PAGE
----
Walk-in showers can give your bathroom a European feel or simply provide easy access for your daily bathing. The best shower stall is the one that suits your needs and is durable, so consider how you will use the shower and who will be using it as well as the setup of your bathroom and the space you have available. Your personal taste for materials and styles come into play, as well as your preferences for luxury and utility features.
Video of the Day
Prefabricated One-piece Stalls
Prefabricated shower stalls are a good choice for do-it-yourselfers without a lot of experience. If your bathroom is large enough that entry points and maneuvering are not a problem, consider a one-piece unit molded from sturdy fiberglass or acrylic. One-piece units install quickly and you do not have to worry about sealing gaps between pieces or in the corners of a surround, limiting the possibility of water leaking or seeping behind the stall. Choose a unit that fits snugly into your available space without requiring any changes to the walls. If you are new to bathroom remodeling, consider an all-in-one unit that includes a door assembly, as well. Corner and wall units are the most common in home improvement stores, but freestanding units for large, open bathrooms may be special ordered. Experienced do-it-yourselfers may enjoy setting up prefabricated stalls with wall jets for a luxury spa experience in the shower.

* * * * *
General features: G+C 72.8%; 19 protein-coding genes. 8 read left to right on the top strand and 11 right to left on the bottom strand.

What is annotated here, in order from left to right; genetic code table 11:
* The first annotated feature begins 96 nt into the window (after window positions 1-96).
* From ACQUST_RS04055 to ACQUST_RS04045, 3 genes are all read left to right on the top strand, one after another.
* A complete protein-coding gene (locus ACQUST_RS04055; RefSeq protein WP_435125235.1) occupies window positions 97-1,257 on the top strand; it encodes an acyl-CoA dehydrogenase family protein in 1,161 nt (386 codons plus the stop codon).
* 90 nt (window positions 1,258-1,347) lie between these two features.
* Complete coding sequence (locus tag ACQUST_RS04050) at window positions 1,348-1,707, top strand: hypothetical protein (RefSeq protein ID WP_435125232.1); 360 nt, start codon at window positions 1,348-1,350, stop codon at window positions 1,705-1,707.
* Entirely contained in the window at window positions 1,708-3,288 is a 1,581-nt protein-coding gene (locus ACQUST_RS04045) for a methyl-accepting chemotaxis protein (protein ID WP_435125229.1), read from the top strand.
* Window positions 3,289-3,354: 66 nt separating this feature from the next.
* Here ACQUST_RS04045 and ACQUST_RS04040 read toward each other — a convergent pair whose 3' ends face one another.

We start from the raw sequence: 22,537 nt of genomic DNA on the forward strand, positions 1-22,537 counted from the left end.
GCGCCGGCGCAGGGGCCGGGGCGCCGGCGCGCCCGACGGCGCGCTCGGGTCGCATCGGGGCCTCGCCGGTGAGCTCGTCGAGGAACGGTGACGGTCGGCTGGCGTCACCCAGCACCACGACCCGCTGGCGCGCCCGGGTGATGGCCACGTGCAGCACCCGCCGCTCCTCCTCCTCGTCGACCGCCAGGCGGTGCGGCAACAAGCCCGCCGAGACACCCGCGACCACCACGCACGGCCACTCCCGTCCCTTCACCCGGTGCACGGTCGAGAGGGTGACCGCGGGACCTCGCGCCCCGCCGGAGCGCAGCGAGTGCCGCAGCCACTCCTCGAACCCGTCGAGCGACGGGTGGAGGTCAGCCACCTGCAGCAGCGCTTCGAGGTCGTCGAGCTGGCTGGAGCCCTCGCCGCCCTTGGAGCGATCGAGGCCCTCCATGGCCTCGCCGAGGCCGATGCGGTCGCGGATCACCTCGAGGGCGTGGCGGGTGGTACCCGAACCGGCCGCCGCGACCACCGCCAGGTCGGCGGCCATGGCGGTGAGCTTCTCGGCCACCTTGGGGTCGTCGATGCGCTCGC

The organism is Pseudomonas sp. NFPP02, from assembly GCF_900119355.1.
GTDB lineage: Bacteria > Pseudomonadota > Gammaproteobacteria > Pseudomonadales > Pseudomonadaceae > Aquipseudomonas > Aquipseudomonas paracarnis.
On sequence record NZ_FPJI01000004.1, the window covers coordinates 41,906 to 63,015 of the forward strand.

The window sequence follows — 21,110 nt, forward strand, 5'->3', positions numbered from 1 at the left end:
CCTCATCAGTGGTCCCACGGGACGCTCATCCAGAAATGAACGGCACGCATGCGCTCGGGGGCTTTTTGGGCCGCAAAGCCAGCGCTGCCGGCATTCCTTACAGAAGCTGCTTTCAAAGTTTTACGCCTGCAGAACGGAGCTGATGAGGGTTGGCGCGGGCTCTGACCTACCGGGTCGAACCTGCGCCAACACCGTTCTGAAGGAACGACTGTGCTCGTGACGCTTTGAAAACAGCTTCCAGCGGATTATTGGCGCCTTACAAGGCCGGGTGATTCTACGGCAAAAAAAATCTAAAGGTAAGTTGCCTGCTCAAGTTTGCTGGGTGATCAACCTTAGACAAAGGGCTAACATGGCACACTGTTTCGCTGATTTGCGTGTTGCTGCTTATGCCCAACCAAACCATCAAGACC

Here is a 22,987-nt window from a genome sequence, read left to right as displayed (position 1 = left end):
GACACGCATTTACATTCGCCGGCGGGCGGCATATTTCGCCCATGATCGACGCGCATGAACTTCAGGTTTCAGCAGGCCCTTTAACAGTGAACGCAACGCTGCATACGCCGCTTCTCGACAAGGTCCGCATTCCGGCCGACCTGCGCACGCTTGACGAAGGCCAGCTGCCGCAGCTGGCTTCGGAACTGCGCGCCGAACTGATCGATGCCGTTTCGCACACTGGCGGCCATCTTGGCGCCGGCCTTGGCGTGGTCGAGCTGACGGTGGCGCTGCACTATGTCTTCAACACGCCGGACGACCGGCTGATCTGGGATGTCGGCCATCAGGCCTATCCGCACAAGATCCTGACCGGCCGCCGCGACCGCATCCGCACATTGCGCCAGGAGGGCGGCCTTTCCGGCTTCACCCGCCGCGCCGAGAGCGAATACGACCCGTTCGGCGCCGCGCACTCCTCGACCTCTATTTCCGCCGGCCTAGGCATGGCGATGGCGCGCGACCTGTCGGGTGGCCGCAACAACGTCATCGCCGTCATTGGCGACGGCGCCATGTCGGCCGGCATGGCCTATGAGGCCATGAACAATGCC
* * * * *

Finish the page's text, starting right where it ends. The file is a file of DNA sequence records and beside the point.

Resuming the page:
Smaller bathrooms may require shower stalls that come in multiple pieces, such as a separate basin and wall unit. Purchase a style with as few pieces as you can easily install, as this will help you minimize leaks. As with one-piece styles, choose molded fiberglass or acrylic rather than simple sheet surrounds. They are easier to install and hold up better over time. Thinner sheets can bow and warp, pulling away from the walls and sealant. Consider your needs for built-in shelving when choosing a unit. Some styles offer interchangeable wall pieces to customize your shower with soap dishes, shampoo shelves and places to hang washcloths.
If a person with limited physical capabilities uses the shower, consider a roll-in or barrier-free design. Developed for wheelchair access, roll-in showers are also good for anyone with limited range of motion, knee injuries or limited eyesight that makes seeing changes in floor height difficult. Regulation roll-in showers must be the same level as the bathroom floor surface, with no lip to step over. Add safety rails for improved accessibility, even if no wheelchair users are present. Roll-in showers generally require site-specific installation, although prefabricated units are available from some manufacturers. Nonslip tile is the best flooring for beauty, safety and durability. Textured tile throughout the shower surround can add continuity and style. Leave the shower completely open in a large bathroom for a European feel or add a shower curtain hanging on a track to block the spray from reaching other areas of the bathroom. Because this type of shower generally requires custom installation, you can add luxury items as you choose, such as wall jets, multiple showerheads and built-in shelves.